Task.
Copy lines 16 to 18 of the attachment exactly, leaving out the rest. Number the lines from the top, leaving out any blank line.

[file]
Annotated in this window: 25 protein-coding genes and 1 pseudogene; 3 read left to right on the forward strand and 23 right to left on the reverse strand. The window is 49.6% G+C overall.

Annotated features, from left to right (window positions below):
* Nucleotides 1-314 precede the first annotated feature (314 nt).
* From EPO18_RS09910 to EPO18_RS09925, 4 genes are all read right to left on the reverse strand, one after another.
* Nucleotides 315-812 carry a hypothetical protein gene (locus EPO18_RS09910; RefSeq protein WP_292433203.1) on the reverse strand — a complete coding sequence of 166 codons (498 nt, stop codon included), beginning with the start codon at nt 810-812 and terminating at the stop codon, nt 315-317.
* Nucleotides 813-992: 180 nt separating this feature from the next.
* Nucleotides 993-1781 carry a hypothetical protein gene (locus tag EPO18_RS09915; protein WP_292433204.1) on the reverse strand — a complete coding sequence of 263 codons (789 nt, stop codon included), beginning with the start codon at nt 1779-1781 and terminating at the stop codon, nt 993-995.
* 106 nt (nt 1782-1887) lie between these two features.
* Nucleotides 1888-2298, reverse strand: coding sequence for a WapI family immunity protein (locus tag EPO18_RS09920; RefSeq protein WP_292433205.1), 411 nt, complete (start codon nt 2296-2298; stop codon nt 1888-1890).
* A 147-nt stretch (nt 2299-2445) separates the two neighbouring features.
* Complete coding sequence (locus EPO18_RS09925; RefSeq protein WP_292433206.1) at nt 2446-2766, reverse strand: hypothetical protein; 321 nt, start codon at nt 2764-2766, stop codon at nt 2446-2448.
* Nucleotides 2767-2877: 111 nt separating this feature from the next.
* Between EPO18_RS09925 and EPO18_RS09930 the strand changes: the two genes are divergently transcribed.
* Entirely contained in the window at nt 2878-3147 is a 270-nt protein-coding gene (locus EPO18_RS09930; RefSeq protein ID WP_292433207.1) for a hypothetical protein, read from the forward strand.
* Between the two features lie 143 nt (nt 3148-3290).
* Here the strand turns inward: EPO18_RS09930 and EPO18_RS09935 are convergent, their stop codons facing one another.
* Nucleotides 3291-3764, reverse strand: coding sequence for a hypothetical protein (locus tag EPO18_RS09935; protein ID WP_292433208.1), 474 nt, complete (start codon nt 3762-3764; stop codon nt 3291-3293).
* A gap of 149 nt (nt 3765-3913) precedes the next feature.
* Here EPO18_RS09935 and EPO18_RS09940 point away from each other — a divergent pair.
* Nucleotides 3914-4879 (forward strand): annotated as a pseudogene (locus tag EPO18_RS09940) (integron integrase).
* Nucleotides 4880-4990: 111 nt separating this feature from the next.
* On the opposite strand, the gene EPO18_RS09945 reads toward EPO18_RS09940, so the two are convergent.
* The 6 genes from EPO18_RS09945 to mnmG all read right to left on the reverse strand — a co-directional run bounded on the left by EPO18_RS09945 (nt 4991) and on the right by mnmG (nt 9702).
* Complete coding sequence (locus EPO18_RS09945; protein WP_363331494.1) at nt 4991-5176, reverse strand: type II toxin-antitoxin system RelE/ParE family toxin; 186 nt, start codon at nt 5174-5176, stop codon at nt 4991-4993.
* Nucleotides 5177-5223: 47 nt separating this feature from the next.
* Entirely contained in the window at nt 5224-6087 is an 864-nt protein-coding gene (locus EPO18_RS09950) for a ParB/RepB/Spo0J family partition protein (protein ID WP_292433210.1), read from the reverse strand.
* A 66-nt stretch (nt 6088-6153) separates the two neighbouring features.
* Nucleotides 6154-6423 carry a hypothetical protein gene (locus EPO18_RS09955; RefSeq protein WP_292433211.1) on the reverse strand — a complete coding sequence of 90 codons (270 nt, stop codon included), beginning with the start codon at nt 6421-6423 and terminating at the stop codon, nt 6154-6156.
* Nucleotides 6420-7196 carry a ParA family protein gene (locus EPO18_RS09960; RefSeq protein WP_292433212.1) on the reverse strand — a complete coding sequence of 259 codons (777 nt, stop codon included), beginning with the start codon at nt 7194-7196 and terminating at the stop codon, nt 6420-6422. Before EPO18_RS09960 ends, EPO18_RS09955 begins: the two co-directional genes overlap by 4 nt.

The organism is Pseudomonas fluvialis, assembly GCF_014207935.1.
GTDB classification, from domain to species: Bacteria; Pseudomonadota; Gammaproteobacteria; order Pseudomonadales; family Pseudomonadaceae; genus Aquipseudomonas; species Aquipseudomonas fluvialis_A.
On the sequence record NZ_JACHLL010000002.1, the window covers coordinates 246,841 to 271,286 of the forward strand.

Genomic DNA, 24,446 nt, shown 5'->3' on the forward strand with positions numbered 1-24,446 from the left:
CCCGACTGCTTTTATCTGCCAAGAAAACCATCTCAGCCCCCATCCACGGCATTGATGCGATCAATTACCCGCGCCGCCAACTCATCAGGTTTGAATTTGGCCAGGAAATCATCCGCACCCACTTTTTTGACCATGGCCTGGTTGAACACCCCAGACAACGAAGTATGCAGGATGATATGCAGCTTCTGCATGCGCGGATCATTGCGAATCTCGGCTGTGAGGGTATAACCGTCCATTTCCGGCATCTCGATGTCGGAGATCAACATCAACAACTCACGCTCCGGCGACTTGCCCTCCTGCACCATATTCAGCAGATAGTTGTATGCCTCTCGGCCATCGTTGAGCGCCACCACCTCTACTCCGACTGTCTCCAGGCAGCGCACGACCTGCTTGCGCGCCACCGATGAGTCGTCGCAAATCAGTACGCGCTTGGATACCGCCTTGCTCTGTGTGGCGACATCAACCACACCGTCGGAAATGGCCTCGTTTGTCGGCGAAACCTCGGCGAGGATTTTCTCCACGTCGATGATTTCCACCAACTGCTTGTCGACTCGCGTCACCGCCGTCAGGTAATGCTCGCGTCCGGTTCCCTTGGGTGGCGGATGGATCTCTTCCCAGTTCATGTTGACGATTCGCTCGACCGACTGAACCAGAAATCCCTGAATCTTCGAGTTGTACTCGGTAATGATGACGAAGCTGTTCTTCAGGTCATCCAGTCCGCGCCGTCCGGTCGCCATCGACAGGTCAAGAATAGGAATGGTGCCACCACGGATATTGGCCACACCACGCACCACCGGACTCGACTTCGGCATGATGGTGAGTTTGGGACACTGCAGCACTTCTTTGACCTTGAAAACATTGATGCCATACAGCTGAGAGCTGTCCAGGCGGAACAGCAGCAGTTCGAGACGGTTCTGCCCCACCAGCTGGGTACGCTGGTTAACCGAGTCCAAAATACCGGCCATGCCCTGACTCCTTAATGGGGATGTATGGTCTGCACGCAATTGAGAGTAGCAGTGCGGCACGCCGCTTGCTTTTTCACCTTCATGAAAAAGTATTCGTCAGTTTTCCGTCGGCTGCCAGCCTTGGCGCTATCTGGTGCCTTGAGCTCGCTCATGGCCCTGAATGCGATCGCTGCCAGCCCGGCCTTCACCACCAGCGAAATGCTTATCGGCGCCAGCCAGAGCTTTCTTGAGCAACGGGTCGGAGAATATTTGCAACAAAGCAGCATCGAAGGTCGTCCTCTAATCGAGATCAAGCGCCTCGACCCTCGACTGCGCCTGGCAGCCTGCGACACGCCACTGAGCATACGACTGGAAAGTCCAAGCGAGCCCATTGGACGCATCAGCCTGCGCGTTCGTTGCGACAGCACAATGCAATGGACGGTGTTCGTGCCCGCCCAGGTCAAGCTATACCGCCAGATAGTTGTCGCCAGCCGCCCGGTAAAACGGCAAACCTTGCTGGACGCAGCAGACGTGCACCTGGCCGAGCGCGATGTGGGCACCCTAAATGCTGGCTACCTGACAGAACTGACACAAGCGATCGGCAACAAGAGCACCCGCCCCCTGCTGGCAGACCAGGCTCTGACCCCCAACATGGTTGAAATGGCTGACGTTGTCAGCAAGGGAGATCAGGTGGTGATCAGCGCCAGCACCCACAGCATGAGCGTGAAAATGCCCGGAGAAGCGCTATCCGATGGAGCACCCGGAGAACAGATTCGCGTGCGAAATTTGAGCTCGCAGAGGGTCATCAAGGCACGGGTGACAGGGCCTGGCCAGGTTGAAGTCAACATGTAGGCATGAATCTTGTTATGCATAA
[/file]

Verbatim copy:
* Here the strand turns inward: EPO18_RS09930 and EPO18_RS09935 are convergent, their stop codons facing one another.
* Nucleotides 3291-3764, reverse strand: coding sequence for a hypothetical protein (locus tag EPO18_RS09935; protein ID WP_292433208.1), 474 nt, complete (start codon nt 3762-3764; stop codon nt 3291-3293).
* A gap of 149 nt (nt 3765-3913) precedes the next feature.